So, after looking at the Underhenge version, let’s wrap things up with a look at the standard Dalek from the set. Like the ‘Henge version, this figure is just over 5 inches tall, has 4 points of articulation, and sports three working wheels on the bottom. The Dalek Drone has the same sculpt as the ‘Henge one, but now we’re free to see it more clearly. It really is a very well handled recreation of the Daleks from the show, and all of the parts look just about right. There are a few issues with mold lines being more obvious on this version, but so not bad that it ruins the figure. That paint on this Dalek is certainly more involved than the ‘Henge Dalek, but it’s not quite as well done. The head and “neck” are both extremely well-handled, but from there down, issues start crop up. The worst problem is with the spheres on the lower half. The paint on them is very sloppily applied, and there is more than a little bleed over. Viewed from a distance, it isn’t terrible, but it’s pretty bad at a normal view. The Dalek Drone includes no accessories.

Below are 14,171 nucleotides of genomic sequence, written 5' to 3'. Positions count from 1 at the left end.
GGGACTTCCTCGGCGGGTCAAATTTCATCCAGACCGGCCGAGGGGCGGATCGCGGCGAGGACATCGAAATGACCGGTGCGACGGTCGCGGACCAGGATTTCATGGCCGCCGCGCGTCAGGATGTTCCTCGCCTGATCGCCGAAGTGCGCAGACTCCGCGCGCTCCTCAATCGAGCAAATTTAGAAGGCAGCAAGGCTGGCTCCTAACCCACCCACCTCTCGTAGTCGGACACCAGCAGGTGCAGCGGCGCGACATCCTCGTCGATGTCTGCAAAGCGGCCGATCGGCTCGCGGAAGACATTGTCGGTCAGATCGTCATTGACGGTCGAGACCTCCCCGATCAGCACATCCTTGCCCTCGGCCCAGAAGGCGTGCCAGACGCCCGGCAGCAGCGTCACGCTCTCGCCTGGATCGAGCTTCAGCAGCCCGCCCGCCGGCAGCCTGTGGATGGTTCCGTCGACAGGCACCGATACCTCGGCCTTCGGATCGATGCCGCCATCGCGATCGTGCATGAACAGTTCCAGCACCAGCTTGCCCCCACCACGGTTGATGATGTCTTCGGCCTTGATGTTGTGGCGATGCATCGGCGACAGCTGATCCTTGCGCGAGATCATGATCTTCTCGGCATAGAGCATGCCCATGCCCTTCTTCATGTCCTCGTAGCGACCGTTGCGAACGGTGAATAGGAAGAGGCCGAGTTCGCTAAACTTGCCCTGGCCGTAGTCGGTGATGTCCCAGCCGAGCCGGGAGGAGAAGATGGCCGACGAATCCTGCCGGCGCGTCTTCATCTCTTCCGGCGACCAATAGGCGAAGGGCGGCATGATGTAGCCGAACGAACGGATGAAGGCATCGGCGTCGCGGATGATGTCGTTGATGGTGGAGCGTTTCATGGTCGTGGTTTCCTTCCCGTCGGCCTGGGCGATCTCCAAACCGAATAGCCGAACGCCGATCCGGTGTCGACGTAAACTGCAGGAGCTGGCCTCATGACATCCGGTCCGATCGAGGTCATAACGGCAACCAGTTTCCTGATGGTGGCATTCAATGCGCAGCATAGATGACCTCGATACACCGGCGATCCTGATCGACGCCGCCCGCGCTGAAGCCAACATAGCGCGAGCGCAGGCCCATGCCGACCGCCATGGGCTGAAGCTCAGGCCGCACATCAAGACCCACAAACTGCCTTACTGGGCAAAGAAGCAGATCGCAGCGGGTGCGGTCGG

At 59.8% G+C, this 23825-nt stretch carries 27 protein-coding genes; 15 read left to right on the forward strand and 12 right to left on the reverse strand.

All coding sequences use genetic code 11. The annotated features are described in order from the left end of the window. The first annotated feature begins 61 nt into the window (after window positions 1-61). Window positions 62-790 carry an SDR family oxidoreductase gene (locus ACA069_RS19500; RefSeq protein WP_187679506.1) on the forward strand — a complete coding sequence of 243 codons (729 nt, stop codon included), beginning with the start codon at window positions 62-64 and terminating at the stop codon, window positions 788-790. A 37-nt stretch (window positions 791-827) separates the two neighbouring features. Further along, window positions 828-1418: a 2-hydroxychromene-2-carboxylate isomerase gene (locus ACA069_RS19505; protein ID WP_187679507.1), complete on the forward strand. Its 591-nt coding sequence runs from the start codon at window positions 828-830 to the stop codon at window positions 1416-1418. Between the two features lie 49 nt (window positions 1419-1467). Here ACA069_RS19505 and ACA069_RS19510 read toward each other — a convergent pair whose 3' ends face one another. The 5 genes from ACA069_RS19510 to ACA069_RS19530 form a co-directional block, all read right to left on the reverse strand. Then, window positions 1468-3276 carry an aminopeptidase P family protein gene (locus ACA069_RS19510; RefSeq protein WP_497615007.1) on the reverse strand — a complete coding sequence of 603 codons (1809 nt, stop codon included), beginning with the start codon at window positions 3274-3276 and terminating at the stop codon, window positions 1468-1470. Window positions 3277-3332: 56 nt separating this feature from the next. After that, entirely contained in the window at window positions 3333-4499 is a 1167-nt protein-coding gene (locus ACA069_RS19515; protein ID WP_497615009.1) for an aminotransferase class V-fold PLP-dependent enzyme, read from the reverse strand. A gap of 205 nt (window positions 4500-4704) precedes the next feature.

THE ME HALF OF THE EQUATION
The Padorica set was a Christmas gift from my Super Awesome Girlfriend, Jessica (okay, technically from her parents, but she was the one who suggested it, and she’s the one who’s insanely supportive of my hobby, so I’m gonna give her a lot of the credit). I really like this set. The Amy included is a slight improvement on the last, Strax is really cool, and I can’t help but love the Underhenge figures. Seriously, I’d buy an entire line of Who figures done like those two!